Frequent attendance of primary care out-of-hours services in The Netherlands: characteristics of patients and presented morbidity
Authors: den Boer-Wolters, Dianne; Knol, Mirjam J; Smulders, Kien; de Wit, Niek J
Source: Family Practice, Volume 27, Number 2, 23 April 2010 , pp. 129-134(6)
Publisher: Oxford University Press
Abstract:Background. Over the last years, a system of regional general practices was developed in The Netherlands, responsible for the primary care out-of-hours services (OHS). As in daytime, frequent attendance of the OHS increases workload and the health care; detailed description of the background of frequent attendance is required to develop interventions aiming at reduction.
Objectives. To assess the characteristics of the frequent attenders (FAs) and the presented morbidity during their consultations and to study the persistence of frequent attendance.
Methods. We performed a retrospective descriptive 1-year database investigation of all patient contacts (n 44953) made in 2007 with the OHS de Gelderse Vallei. We analysed characteristics of normal attender, FA and very frequent attender (VFA) and compared the reason for encounter, GP diagnoses, psychiatric co-morbidities and management during their 2007 consultations.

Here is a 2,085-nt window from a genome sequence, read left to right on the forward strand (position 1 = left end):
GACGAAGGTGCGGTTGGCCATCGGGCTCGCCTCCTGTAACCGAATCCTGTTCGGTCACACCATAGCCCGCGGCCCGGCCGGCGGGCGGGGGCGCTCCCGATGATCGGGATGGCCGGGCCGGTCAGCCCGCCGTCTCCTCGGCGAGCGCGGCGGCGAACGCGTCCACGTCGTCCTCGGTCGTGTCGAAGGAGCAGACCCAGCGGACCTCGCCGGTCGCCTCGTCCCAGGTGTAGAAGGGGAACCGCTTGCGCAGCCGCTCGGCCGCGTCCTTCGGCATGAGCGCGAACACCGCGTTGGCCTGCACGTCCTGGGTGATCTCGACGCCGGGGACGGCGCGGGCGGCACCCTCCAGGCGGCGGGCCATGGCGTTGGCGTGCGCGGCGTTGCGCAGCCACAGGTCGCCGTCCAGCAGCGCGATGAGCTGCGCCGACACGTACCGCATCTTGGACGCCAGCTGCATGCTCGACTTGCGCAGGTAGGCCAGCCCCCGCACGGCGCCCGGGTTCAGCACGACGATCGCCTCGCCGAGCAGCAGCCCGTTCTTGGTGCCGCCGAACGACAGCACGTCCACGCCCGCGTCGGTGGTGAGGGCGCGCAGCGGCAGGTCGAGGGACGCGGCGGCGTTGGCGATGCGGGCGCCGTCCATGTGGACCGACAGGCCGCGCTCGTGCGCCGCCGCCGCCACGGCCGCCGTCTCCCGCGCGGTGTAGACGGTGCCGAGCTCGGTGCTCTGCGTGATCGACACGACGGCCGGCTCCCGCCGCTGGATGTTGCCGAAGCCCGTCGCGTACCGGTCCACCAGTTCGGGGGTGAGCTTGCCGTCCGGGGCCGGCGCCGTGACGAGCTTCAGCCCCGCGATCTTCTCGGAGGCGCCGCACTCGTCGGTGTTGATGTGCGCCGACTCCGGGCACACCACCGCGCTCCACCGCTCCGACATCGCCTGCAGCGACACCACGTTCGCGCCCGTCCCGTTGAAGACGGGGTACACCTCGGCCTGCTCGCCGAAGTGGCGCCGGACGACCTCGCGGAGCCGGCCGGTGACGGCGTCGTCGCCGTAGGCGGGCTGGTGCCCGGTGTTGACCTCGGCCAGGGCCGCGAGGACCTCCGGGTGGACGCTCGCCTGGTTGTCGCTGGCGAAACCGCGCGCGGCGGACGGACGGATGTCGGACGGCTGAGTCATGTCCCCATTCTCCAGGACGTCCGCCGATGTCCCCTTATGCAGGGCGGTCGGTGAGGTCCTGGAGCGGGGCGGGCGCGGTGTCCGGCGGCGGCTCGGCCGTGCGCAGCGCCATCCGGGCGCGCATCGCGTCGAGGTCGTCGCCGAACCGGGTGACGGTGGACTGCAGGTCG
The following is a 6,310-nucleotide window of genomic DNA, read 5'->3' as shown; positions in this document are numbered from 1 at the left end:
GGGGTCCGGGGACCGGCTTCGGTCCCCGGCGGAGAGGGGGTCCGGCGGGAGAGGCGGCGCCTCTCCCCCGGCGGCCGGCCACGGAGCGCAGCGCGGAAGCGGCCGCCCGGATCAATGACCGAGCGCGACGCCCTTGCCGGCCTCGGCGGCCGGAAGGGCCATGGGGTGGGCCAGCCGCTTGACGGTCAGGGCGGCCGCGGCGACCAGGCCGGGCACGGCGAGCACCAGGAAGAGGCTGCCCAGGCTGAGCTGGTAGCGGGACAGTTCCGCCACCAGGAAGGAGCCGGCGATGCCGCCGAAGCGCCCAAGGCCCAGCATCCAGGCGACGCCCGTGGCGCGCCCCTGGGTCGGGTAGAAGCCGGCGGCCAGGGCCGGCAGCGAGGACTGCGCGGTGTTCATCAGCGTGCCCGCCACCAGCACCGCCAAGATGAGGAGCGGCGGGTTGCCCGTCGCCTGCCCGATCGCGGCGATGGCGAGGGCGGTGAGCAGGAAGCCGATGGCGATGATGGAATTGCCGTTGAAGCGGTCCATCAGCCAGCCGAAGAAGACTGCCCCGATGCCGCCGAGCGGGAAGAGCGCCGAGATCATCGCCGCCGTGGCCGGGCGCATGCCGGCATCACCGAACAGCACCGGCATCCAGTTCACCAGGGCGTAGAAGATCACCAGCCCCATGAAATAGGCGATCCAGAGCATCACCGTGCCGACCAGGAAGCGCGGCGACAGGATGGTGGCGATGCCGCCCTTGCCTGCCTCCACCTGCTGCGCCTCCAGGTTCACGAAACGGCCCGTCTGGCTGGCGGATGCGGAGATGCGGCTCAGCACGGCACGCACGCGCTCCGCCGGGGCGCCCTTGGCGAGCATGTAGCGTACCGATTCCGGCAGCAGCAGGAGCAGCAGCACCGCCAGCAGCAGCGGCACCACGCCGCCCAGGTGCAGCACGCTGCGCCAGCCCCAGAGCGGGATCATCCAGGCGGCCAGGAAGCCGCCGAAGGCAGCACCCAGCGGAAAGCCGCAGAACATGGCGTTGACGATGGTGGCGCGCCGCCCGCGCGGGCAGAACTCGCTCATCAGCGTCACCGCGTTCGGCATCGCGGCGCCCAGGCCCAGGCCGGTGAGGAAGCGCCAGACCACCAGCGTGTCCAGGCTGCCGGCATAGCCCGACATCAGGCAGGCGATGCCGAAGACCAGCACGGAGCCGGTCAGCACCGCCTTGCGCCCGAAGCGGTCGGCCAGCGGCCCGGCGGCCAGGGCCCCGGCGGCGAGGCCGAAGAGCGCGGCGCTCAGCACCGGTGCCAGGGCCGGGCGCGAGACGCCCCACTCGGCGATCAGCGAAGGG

Results. VFAs, constituting 1% of the attenders and 7.7% of the total number of contacts, more often reported agitation as reason for encounter. The prevalence of psychiatric diagnosis in the VFA group (15.3%) was significantly higher than in other groups. Reassurance was the most frequent prevalent management action in each group. The prevalence of chronic diseases and psychological problems was higher in the VFA groups.
Conclusions. Frequent attendance puts severe pressure on OHS resources. Much of the frequent attendance can be explained by the increased incidence of chronic diseases and psychiatric co-morbidity.
Document Type: Research Article
Publication date: 23 April 2010
- Family Practice is an international journal aimed at practitioners, teachers and researchers in the fields of family medicine, general practice and primary care in both developed and developing countries.